Cleaning my house... - by Christy Smith

Published on 18 March 2022 at 01:29

Hello everyone! I just wanted to let you know I am still here. Writing on my blog, I found that “cleaning my house” mentally was the most amazing feeling I've had in a very long time. So I decided to literally clean my home. I am decluttering the crazy chaos that I needed to let go of in order to get my life, family, and son back on track. My home was not a priority. My home was clean (enough), but it quickly became as cluttered and chaotic as my mental state. I used all of my energy fighting for change to improve Mr. I's and our family's lives, so my home, including myself, was put on hold until later. I have stepped outside of my comfort zone to process and hopefully teach or assist someone else with similar experiences or understanding.

I have finally achieved the successful motherhood and family that I desired. As I previously mentioned, I had to revisit my trauma in order to continue writing about my child. I had triggers that I needed to deal with. I have spent the past year reprocessing the trauma, accepting it for what it was, and moving on.

Most people that know me, don't know about the events in my life that for a very long time, I didn't speak about. There was a lot of shame, regret, personal blame, and pain I carried. While fighting to save my son these last few years, in a way I also saved myself. I had no idea how much the trauma from a previous spouse had a hold on my life. I had to accept and work through the impact on myself, and my children's lives. If you have ever been in a situation with abuse or know someone who has, you would know that a controller creates a new version of you, slowly taking everything about you away, including your self-worth. There is blame you learn from your abuser. “You get this because you deserve it", or “This is your fault, if you hadn't done this, I wouldn't have done that”. The truth was, the control had been drilled into my mind so well, that I believed him. Unfortunately, this not only hurt me, but as I grew and learned more about bipolar disorder and other childhood disorders caused by trauma, I realized how it had also affected my children's lives. The abuse was not acceptable. I didn't ask to be treated that way. I had to forgive myself and accept that I did the best I could given the circumstances and the limited support I had (abusers always run your support team off). So, when I say I cleaned my house mentally, I mean I dug everything out of the drawers and cleared out all the cobwebs from everything I could not face previously. 

My then-spouse assaulted me several times, but on one occasion, I was 4 months pregnant and dangling from my neck in the hands of my abuser. I attempted to grab a chair below with my feet to stand on to breathe. Mr. I was my little trooper inside my belly that survived the attack. While attempting to flee, I developed placenta previa. I had ripped a significant portion of the lining that provided oxygen to my baby. My child, while still in my womb, felt my trauma that day, and sadly, this was not the end. 

I was a statistic of abuse. I believed that counseling could help to resolve these abusive issues. Similarly, I believed I was the source of many of the problems, and he always told me I deserved them. Not only that, but I was afraid to discuss the truth about what happened in my home during counseling. It's very scary and very isolating. I was controlled and limited in money.  I believed he was my only hope because "no one else could ever love you." The degrading put-downs had caused me to develop eating disorders. I carried a lot of shame from a failed marriage and developed a complex that drove me to fix everything. They say that the saddest people who are in such pain work harder to keep others from experiencing the same pain. I've become a fixer.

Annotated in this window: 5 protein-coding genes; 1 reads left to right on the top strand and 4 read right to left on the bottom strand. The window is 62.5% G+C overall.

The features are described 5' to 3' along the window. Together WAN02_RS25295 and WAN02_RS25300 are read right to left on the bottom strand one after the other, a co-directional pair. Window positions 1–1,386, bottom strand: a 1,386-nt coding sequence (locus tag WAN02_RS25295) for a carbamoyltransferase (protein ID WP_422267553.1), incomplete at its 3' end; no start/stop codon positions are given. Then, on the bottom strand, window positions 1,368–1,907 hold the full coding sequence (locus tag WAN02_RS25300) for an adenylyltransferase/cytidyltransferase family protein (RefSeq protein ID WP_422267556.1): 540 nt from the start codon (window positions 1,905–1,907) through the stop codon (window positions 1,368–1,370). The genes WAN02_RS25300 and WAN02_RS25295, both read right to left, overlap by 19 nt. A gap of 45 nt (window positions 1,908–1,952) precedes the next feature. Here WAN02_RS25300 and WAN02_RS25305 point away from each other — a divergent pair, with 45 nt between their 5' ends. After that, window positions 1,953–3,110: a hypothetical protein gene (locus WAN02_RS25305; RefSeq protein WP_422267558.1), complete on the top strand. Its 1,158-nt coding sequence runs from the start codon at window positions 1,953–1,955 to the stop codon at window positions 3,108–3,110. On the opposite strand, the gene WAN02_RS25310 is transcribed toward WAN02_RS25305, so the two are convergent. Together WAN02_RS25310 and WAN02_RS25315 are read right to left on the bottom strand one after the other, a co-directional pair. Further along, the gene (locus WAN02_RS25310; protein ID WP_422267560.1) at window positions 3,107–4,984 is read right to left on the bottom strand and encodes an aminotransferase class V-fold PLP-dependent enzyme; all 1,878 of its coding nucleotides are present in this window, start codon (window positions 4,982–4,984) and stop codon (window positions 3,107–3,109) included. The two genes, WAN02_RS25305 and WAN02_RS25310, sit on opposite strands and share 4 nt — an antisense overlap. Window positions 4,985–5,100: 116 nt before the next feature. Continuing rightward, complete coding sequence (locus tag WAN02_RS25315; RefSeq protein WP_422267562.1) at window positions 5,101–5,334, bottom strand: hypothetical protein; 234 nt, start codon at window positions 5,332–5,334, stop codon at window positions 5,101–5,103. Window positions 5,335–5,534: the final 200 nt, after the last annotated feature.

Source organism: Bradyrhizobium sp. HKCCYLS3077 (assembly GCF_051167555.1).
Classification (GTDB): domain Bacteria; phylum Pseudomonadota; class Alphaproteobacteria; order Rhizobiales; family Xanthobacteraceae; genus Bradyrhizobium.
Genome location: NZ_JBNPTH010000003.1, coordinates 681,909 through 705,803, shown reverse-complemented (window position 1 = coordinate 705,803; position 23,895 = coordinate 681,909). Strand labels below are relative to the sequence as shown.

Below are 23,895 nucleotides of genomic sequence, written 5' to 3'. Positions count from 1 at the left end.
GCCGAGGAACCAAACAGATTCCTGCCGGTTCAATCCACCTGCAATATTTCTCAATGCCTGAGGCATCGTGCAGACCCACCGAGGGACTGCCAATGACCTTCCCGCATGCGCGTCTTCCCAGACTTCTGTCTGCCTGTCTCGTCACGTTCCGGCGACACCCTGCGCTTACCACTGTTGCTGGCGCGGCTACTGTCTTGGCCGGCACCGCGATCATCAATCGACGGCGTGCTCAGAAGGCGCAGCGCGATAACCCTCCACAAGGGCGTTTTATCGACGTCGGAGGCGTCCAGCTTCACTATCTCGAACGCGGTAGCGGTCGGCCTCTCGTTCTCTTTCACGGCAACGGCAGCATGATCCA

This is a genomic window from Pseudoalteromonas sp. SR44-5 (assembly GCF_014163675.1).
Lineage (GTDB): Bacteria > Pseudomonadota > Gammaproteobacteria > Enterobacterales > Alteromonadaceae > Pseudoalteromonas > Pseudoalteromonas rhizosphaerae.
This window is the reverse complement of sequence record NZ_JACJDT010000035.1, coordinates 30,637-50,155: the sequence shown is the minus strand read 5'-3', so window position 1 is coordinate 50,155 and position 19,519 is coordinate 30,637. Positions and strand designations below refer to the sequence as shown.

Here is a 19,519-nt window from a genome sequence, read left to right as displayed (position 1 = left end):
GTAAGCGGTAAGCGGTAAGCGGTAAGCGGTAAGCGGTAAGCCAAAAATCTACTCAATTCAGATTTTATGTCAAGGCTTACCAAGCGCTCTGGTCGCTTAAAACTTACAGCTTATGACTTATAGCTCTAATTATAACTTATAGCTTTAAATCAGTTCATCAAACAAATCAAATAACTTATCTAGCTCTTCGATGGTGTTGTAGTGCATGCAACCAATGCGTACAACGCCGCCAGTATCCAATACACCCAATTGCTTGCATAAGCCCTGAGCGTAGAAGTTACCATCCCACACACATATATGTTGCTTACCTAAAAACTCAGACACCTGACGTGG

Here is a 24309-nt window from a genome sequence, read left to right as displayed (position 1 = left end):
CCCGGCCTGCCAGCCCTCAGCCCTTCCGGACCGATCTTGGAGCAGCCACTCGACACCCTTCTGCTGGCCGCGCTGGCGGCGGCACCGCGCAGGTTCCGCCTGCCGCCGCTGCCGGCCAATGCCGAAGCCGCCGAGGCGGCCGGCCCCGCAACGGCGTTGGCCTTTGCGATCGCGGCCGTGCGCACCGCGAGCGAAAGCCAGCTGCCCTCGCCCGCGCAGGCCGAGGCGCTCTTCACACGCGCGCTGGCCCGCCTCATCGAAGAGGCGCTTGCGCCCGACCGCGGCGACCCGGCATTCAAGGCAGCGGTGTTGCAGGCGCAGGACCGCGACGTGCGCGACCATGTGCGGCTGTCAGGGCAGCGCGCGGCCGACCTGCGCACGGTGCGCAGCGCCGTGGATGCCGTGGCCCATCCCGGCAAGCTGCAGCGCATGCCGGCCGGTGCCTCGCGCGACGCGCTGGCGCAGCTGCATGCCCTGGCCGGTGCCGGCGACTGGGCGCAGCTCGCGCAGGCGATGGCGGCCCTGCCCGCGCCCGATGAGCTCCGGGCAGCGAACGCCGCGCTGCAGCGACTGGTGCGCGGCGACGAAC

I was hopeful that he would be able to control his unknown drug use and alcoholism. He claimed to be seeking assistance. I believed him. I was so brainwashed that I wasn't seeing clearly. I was in denial about how serious the situation was at the time. I recall a counselor once asking if I realized I was underestimating the gravity of the situation. Like most people caught in this cycle, it took time, self-esteem, and strength for me to realize I needed to get this person out of our lives. The truth is that our brains sometimes protect us in ways we do not understand, such as survival mode. Sadly, my children will carry that with them forever. I had to accept that. This was the hardest failure to get past in my life. I was constantly in survival mode.

Mr. I's night terrors and memories began at the age of eight, when he first developed memories. I still do not remember the day we married or divorced, but I do remember the last day my child was free of him and the moment that court date ended. 

Throughout my healing process, I discovered grace, resilience, self-confidence, and strength. I hope that my stories, no matter how vulnerable, can help another person who is in my shoes. 

I will take you on my journey through mental health, domestic abuse, and healing. My goal is to help others by sharing my knowledge, healing, and growing from life's experiences. It was time to clean the house.  Occasionally, it takes time to clean each room, one by one. Trauma's effects never go away; they simply lessen with healing and support.